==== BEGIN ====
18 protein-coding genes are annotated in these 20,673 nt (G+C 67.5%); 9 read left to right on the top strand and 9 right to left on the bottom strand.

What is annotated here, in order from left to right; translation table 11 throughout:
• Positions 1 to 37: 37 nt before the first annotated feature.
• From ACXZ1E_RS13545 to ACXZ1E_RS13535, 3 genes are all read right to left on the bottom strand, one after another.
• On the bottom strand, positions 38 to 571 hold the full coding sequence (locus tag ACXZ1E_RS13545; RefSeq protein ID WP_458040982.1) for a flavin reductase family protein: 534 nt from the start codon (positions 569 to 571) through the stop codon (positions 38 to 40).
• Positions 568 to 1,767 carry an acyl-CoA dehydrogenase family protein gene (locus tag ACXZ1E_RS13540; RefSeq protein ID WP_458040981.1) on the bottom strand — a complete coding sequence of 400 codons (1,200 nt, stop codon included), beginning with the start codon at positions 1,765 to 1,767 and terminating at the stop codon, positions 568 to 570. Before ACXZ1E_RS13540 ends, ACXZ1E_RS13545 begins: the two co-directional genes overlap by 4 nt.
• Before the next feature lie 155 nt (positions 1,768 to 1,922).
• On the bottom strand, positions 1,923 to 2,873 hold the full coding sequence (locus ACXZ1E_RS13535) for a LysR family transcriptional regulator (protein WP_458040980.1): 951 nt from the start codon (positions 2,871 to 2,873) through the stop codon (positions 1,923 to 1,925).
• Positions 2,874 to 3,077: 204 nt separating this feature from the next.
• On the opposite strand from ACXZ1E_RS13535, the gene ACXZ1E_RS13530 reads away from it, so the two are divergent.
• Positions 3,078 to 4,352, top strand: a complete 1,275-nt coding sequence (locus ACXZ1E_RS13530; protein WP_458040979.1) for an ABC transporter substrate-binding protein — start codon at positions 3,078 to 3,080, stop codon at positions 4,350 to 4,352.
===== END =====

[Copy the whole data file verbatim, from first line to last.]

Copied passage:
18 protein-coding genes are annotated in these 20,673 nt (G+C 67.5%); 9 read left to right on the top strand and 9 right to left on the bottom strand.

What is annotated here, in order from left to right; translation table 11 throughout:
• Positions 1 to 37: 37 nt before the first annotated feature.
• From ACXZ1E_RS13545 to ACXZ1E_RS13535, 3 genes are all read right to left on the bottom strand, one after another.
• On the bottom strand, positions 38 to 571 hold the full coding sequence (locus tag ACXZ1E_RS13545; RefSeq protein ID WP_458040982.1) for a flavin reductase family protein: 534 nt from the start codon (positions 569 to 571) through the stop codon (positions 38 to 40).
• Positions 568 to 1,767 carry an acyl-CoA dehydrogenase family protein gene (locus tag ACXZ1E_RS13540; RefSeq protein ID WP_458040981.1) on the bottom strand — a complete coding sequence of 400 codons (1,200 nt, stop codon included), beginning with the start codon at positions 1,765 to 1,767 and terminating at the stop codon, positions 568 to 570. Before ACXZ1E_RS13540 ends, ACXZ1E_RS13545 begins: the two co-directional genes overlap by 4 nt.
• Before the next feature lie 155 nt (positions 1,768 to 1,922).
• On the bottom strand, positions 1,923 to 2,873 hold the full coding sequence (locus ACXZ1E_RS13535) for a LysR family transcriptional regulator (protein WP_458040980.1): 951 nt from the start codon (positions 2,871 to 2,873) through the stop codon (positions 1,923 to 1,925).
• Positions 2,874 to 3,077: 204 nt separating this feature from the next.
• On the opposite strand from ACXZ1E_RS13535, the gene ACXZ1E_RS13530 reads away from it, so the two are divergent.
• Positions 3,078 to 4,352, top strand: a complete 1,275-nt coding sequence (locus ACXZ1E_RS13530; protein WP_458040979.1) for an ABC transporter substrate-binding protein — start codon at positions 3,078 to 3,080, stop codon at positions 4,350 to 4,352.